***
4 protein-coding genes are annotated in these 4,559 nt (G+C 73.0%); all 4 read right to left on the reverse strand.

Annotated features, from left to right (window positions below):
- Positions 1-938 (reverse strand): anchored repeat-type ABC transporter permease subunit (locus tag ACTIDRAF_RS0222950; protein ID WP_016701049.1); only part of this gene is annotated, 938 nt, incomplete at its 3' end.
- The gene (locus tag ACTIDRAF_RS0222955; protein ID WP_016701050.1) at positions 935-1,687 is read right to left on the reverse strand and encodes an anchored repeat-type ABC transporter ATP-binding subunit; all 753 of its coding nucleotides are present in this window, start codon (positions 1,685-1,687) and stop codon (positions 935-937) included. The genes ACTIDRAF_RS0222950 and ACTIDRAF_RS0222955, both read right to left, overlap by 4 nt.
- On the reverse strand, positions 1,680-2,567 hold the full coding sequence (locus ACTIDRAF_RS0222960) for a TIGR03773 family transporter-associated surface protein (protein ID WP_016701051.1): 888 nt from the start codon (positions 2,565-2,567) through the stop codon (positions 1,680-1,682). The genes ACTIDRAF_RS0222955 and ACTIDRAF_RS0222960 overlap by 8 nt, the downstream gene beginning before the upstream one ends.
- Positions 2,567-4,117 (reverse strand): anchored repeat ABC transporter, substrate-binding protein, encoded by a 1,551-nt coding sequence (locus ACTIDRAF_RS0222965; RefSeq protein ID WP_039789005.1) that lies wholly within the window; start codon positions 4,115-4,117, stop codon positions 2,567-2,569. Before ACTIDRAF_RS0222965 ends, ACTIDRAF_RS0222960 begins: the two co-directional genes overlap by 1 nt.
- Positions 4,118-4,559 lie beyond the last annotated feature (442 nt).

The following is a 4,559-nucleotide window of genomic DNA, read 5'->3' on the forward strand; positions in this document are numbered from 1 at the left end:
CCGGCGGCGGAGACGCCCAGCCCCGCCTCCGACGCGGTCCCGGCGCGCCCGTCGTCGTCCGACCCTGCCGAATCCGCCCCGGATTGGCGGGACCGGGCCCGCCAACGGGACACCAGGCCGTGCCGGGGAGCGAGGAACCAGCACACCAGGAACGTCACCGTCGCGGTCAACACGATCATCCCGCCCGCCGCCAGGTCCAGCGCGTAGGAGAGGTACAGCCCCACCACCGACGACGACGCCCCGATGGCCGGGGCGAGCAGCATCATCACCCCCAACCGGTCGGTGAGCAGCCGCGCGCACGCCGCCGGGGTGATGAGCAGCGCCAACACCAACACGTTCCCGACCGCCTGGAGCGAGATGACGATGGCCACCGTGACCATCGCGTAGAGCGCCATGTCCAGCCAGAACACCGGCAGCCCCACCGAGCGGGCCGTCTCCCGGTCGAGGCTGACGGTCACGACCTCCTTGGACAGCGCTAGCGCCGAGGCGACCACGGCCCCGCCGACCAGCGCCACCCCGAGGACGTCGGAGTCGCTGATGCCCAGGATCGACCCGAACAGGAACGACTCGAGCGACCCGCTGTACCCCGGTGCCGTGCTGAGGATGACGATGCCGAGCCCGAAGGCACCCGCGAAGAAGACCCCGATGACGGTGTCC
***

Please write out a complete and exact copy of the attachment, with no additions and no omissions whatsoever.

4 protein-coding genes are annotated in these 4,559 nt (G+C 73.0%); all 4 read right to left on the reverse strand.

Annotated features, from left to right (window positions below):
- Positions 1-938 (reverse strand): anchored repeat-type ABC transporter permease subunit (locus tag ACTIDRAF_RS0222950; protein ID WP_016701049.1); only part of this gene is annotated, 938 nt, incomplete at its 3' end.
- The gene (locus tag ACTIDRAF_RS0222955; protein ID WP_016701050.1) at positions 935-1,687 is read right to left on the reverse strand and encodes an anchored repeat-type ABC transporter ATP-binding subunit; all 753 of its coding nucleotides are present in this window, start codon (positions 1,685-1,687) and stop codon (positions 935-937) included. The genes ACTIDRAF_RS0222950 and ACTIDRAF_RS0222955, both read right to left, overlap by 4 nt.
- On the reverse strand, positions 1,680-2,567 hold the full coding sequence (locus ACTIDRAF_RS0222960) for a TIGR03773 family transporter-associated surface protein (protein ID WP_016701051.1): 888 nt from the start codon (positions 2,565-2,567) through the stop codon (positions 1,680-1,682). The genes ACTIDRAF_RS0222955 and ACTIDRAF_RS0222960 overlap by 8 nt, the downstream gene beginning before the upstream one ends.
- Positions 2,567-4,117 (reverse strand): anchored repeat ABC transporter, substrate-binding protein, encoded by a 1,551-nt coding sequence (locus ACTIDRAF_RS0222965; RefSeq protein ID WP_039789005.1) that lies wholly within the window; start codon positions 4,115-4,117, stop codon positions 2,567-2,569. Before ACTIDRAF_RS0222965 ends, ACTIDRAF_RS0222960 begins: the two co-directional genes overlap by 1 nt.
- Positions 4,118-4,559 lie beyond the last annotated feature (442 nt).

The following is a 4,559-nucleotide window of genomic DNA, read 5'->3' on the forward strand; positions in this document are numbered from 1 at the left end:
CCGGCGGCGGAGACGCCCAGCCCCGCCTCCGACGCGGTCCCGGCGCGCCCGTCGTCGTCCGACCCTGCCGAATCCGCCCCGGATTGGCGGGACCGGGCCCGCCAACGGGACACCAGGCCGTGCCGGGGAGCGAGGAACCAGCACACCAGGAACGTCACCGTCGCGGTCAACACGATCATCCCGCCCGCCGCCAGGTCCAGCGCGTAGGAGAGGTACAGCCCCACCACCGACGACGACGCCCCGATGGCCGGGGCGAGCAGCATCATCACCCCCAACCGGTCGGTGAGCAGCCGCGCGCACGCCGCCGGGGTGATGAGCAGCGCCAACACCAACACGTTCCCGACCGCCTGGAGCGAGATGACGATGGCCACCGTGACCATCGCGTAGAGCGCCATGTCCAGCCAGAACACCGGCAGCCCCACCGAGCGGGCCGTCTCCCGGTCGAGGCTGACGGTCACGACCTCCTTGGACAGCGCTAGCGCCGAGGCGACCACGGCCCCGCCGACCAGCGCCACCCCGAGGACGTCGGAGTCGCTGATGCCCAGGATCGACCCGAACAGGAACGACTCGAGCGACCCGCTGTACCCCGGTGCCGTGCTGAGGATGACGATGCCGAGCCCGAAGGCACCCGCGAAGAAGACCCCGATGACGGTGTCC